Paul Ryan’s “Path to Poverty” Ripped To Shreds!
Ezra Klein is one smart dude, in case you didn’t know. In this post, after the dust has settled on the Ryan proposal, he breaks it down in a concise way. I’m pasting highlights from each point, please go read the whole thing. It will empower you with facts to beat back the bullshit flying around the internet and around the water cooler. Go Ezra Klein…
1) Ryan’s suggestion that Medicare and Medicaid can or should be held to the rate of inflation is absurd. His budget has no way of making that happen, save for draconian cuts in both (this goes far, far beyond “means-testing”)
2) The idea that conservatives believe the savings in Ryan’s plan are realistic while those in the Affordable Care Act aren’t boggles the mind. For one thing, Ryan includes the supposedly unrealistic savings from the Affordable Care Act; they can’t be realistic in Ryan’s budget but not realistic in the ACA
3) I suspect Ryan capped Medicare and Medicaid at the rate of inflation rather than at GDP+1% because when he used GDP+1%, he couldn’t get the numbers to add up without including some tax increases.
4) The budget is much more regressive than I thought it would be. In the first 10 years, it has $4 trillion in program cuts, and most of them are coming from programs that primarily serve low-income or otherwise vulnerable Americans.
5) The implication of the Congressional Budget Office’s analysis isn’t just that seniors would pay more for less under Ryan’s Medicare reform but that the gap between Ryan’s plan and traditional Medicare would grow over time.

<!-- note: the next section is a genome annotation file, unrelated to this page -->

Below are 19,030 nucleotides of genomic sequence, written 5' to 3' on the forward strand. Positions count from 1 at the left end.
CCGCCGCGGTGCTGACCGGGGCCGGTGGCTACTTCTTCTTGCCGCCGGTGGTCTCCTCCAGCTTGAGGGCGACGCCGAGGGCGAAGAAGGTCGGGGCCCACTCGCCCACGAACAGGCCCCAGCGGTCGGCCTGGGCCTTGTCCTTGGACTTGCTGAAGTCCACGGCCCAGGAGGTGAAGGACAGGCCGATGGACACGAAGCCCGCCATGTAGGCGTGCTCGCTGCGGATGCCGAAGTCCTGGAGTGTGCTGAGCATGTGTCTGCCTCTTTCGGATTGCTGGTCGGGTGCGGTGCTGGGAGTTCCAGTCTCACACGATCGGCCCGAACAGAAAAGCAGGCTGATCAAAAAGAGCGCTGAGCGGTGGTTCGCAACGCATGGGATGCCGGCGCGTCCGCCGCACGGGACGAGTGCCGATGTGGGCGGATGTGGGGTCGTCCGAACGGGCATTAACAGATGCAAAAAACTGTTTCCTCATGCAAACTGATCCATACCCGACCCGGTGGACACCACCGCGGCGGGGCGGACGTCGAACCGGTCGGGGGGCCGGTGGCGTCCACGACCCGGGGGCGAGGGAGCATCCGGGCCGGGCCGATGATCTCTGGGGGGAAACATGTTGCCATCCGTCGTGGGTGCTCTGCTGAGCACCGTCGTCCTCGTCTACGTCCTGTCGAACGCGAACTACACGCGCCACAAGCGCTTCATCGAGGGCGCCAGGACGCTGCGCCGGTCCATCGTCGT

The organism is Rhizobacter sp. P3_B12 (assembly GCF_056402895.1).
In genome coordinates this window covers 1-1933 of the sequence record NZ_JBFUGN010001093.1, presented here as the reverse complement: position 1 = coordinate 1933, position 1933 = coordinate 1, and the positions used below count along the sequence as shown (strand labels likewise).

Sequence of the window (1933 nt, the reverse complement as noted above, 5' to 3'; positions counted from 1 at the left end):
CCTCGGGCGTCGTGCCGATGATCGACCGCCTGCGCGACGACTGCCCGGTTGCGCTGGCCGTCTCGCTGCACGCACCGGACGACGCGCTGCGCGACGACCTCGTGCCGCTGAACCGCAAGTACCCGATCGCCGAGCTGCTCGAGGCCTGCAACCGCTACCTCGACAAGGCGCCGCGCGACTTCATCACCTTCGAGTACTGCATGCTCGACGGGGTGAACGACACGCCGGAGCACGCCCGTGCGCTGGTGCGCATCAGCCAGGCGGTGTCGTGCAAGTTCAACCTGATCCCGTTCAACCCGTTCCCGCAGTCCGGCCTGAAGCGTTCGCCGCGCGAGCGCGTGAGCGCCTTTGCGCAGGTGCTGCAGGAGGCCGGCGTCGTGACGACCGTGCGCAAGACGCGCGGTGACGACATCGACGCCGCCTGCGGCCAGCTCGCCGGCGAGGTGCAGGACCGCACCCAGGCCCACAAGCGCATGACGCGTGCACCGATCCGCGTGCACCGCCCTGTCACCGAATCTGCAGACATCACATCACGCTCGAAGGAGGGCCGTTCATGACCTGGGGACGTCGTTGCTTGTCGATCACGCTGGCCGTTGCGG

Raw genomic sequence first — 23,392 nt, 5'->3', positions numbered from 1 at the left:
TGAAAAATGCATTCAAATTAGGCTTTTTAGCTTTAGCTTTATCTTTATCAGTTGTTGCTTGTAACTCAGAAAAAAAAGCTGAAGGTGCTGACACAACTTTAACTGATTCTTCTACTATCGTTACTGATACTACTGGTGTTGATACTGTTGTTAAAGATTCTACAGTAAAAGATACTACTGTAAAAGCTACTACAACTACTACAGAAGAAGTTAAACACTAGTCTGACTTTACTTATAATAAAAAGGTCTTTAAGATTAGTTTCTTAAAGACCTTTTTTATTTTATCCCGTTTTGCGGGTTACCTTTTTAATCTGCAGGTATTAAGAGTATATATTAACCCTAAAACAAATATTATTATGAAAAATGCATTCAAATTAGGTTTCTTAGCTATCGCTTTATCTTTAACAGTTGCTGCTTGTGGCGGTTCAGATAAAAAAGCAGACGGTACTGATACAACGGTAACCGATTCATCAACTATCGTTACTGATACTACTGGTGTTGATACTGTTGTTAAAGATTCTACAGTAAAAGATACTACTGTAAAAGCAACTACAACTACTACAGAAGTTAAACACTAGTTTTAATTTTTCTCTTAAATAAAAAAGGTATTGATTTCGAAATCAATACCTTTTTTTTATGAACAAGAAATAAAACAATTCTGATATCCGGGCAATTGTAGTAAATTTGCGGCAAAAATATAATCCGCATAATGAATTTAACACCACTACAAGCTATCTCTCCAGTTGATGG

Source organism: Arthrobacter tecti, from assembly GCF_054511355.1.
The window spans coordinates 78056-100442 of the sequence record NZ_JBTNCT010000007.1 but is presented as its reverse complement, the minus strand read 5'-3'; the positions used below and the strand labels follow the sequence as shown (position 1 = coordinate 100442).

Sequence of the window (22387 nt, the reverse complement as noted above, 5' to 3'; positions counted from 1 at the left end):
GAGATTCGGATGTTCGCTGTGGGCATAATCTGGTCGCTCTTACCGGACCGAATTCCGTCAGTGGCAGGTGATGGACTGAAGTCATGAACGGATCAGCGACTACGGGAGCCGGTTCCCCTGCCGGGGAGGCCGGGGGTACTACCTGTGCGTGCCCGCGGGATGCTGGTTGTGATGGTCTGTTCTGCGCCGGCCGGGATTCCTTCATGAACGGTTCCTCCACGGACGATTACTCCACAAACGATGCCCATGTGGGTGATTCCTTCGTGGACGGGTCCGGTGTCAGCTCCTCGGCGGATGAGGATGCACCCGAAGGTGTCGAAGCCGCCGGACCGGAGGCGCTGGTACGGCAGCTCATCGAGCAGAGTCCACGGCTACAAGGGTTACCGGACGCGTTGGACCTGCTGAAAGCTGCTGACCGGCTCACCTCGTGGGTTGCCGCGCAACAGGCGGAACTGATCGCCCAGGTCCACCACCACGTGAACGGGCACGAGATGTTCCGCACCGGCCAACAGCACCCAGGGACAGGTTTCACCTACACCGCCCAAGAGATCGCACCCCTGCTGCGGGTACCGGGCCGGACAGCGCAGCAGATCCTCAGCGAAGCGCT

6) This is related to No. 5, but there’s a big difference between cutting costs and shifting them. Cutting medical care for the disabled doesn’t cut the cost of their care; it just means someone who isn’t the federal government has to pay it.
7) The difference between Ryan’s treatment of spending that occurs through the tax code and Ryan’s treatment of spending that occurs through programs is both instructive and disappointing. On the one hand, he’s willing to slash Medicaid to reduce the deficit. On the other hand, when he slashes the deduction for employer-provided health-care insurance, he’s only willing to use it to lower tax rates. He could’ve slashed regressive tax expenditures to pay down the deficit and preserved Pell Grants.
8) The Heritage Foundation has done itself some serious damage.
Go read the whole thing and I recommend going back a few days and reading Ezra’s other posts on this subject.
It’s Friday, woooo hooooo. Have a great day!
Updated with link! Doh!